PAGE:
When the United Nations adopted the Universal Declaration of Human Rights, they established a standard for how every human being should be treated. In that specific document, there aren’t any guidelines on how to ensure that happens or what to do if those rights are violated. Human rights only become a reality when legal structures to protect them are put into place. That’s why the world needs human rights tribunals, which are specialized courts that deal with cases concerning human rights issues.
In the years following the UDHR, the UN established accountability for serious international crimes through event-specific tribunals, like the International Tribunal for Former Yugoslavia and the International Criminal Tribunal for Rwanda. Now, there is a permanent International Criminal Court. It’s up to the Member States to push for prosecution of crimes. In certain circumstances, the UN still establishes special tribunals (like the Special Tribunal for Lebanon) to deal with specific events.
How human rights tribunals work
Many human rights tribunals are established within states. Depending on where the specific human rights tribunal is located and its structure, it will often refer to that state’s leading human rights document. As an example, the Canadian Human Rights Tribunal, established in 1977 through the Canadian Human Rights Act, reviews cases based on whether a person or organization has participated in “discriminatory practice” under the Act. The CHRT is funded by the Parliament of Canada. The Canadian Human Rights Commission, while a separate entity, refers cases to the CHRT. Local or provincial human rights tribunals like the CHRT tend to deal with more day-to-day discrimination and human rights issues.
Bringing a case
Oftentimes, a tribunal will require a person to first file a complaint with a human rights commission. This is the case with the Canadian Human Rights Tribunal; the Commission will investigate to see if the complaint is well-founded. Issues include, but are not limited to:
- Employment discrimination and poor treatment based on personal characteristics such as race, sex, gender identity, religion, and age
- Housing discrimination based on the above personal characteristics
- Service discrimination based on personal characteristics
- Discrimination in publications (flyers, notices, articles, etc)
If the Commission believes that the complaint is well-founded, it will then refer the complaint to the Tribunal. With some commissions, they will actually represent the person making the complaint. Once the Tribunal accepts a case, they offer a resolution through either mediation or a full hearing. Mediation is not always an option for every tribunal; the process varies.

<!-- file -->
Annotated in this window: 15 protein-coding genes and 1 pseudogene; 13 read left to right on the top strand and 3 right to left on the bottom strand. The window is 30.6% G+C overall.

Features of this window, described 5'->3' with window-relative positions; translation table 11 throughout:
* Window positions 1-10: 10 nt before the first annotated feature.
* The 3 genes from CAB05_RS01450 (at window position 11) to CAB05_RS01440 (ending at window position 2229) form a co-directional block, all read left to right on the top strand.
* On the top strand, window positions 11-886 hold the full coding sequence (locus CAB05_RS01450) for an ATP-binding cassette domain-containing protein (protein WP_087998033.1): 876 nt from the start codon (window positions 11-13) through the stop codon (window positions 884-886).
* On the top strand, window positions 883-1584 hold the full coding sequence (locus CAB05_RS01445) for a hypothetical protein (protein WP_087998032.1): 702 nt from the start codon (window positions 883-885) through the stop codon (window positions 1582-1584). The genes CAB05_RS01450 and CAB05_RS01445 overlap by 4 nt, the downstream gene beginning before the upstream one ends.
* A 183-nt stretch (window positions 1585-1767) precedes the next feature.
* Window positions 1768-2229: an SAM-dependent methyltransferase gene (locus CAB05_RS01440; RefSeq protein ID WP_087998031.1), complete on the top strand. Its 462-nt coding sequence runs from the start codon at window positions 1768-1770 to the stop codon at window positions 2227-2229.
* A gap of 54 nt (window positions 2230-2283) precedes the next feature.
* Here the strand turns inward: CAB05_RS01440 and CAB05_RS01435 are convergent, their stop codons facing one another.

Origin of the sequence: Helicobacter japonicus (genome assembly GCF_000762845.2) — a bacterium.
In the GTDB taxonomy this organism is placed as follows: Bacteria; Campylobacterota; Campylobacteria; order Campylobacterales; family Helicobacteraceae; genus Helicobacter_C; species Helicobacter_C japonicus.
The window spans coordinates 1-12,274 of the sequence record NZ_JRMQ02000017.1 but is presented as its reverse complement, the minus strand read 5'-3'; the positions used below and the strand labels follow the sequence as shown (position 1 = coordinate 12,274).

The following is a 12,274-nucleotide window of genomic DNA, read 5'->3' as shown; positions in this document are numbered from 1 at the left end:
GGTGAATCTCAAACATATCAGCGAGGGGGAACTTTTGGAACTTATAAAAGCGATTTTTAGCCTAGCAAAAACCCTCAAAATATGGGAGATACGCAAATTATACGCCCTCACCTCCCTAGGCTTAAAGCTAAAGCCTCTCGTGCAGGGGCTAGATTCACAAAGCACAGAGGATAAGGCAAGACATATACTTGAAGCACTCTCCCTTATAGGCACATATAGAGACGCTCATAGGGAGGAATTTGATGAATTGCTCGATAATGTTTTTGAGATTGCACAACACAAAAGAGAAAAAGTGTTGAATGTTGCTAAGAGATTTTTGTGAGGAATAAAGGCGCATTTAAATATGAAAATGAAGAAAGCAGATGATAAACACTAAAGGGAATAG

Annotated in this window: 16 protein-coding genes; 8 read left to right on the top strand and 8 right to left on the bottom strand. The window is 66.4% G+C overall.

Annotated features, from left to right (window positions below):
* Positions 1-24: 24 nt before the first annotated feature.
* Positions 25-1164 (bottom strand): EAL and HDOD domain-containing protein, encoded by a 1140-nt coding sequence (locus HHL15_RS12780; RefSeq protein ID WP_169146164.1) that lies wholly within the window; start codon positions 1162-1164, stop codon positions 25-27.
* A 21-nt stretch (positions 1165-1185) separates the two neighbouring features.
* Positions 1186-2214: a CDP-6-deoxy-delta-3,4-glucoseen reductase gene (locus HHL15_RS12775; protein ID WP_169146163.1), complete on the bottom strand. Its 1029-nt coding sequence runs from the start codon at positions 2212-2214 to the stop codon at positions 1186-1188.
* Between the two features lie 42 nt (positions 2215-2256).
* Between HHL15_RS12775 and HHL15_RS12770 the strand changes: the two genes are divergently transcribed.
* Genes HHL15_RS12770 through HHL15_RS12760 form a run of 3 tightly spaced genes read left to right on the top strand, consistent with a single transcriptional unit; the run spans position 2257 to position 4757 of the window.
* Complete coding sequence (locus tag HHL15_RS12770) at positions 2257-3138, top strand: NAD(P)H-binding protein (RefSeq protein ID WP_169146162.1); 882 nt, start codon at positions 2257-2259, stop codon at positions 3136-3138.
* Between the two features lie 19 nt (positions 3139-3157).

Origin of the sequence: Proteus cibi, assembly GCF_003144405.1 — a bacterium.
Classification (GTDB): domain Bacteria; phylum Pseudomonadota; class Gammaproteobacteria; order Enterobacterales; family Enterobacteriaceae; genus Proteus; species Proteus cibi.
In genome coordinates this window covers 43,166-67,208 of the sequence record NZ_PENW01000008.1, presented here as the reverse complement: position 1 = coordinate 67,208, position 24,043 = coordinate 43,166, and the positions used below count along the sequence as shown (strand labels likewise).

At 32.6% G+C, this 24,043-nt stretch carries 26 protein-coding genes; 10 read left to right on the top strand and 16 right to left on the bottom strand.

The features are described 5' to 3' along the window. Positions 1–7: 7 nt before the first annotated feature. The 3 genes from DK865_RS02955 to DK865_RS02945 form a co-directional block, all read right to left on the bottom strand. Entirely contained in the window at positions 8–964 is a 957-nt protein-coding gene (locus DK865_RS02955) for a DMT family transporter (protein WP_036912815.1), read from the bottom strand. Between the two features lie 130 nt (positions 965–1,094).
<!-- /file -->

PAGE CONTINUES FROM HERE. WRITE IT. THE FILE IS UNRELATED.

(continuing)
The hearing for a human rights tribunal is very similar to regular court. There’s testimony, witnesses, and arguments from both the defense and prosecution. The members of the Tribunal must determine if discrimination has occured.
What a tribunal has the power to order
In resolving a case, human rights tribunals have the authority to make certain orders. These can include compensation for the person(s) who made the complaint; a change in the discriminatory policy; protection against retaliation for the complainant, and so on. The end goal is to offer remedies that will both address the discrimination or violation that’s already occurred, and protect human rights in the future.
The Permanent Peoples’ Tribunal
While the Canadian Human Rights Tribunal is limited within a certain area and to a certain document, human rights tribunals can extend beyond borders and stand outside of state authorities. As an example, there’s The Permanent Peoples’ Tribunal. Headquartered in Rome, it is an independent international human rights tribunal. It applies internationally-recognized human rights law to its cases, and is frequently referred to as a “public opinion” tribunal. In its history, it has held sessions on the crimes committed against Rohingyas, Kachins, and other groups in Myanmar; the human rights impact of fracking and climate change; and violation of human rights of migrants and refugees. Between 5-11 judges hear testimony and arguments from both the prosecution and defense, and suggest remedies.
Why we need human rights tribunals
Human rights tribunals can be specific to certain geographies and regional documents, or more internationally-focused and independent. Tribunals of both kinds are essential to maintaining the protection of human rights. Without these specialized court systems, human rights issues can go neglected. Regular courts are often not equipped with the right expertise, and frequently too busy with other types of cases. It’s also very important for human rights tribunals to be as independent as possible. This ensures they are free from political and economic ties that could influence the types of cases they take and their rulings. Independent tribunals and judges are able to focus entirely on the facts and human rights framework without external pressures.
Human rights tribunals aren’t without their critics. In Canada, especially, where there are quite a few commissions and tribunals, critics frequently complain about the more informal rules of evidence; the fact that tribunals don’t award costs to unsuccessful complainants; long hearing delays; and more. However, tribunals frequently aren’t structured exactly like traditional courts. As an example, in Canada, tribunals are part of administrative law, not criminal law. Commission and tribunals also draw attention to human rights issues and educate the public on how human rights law works. Without dedicated court systems like tribunals, human rights could easily be confined to the realm of treaties and never manifest into reality.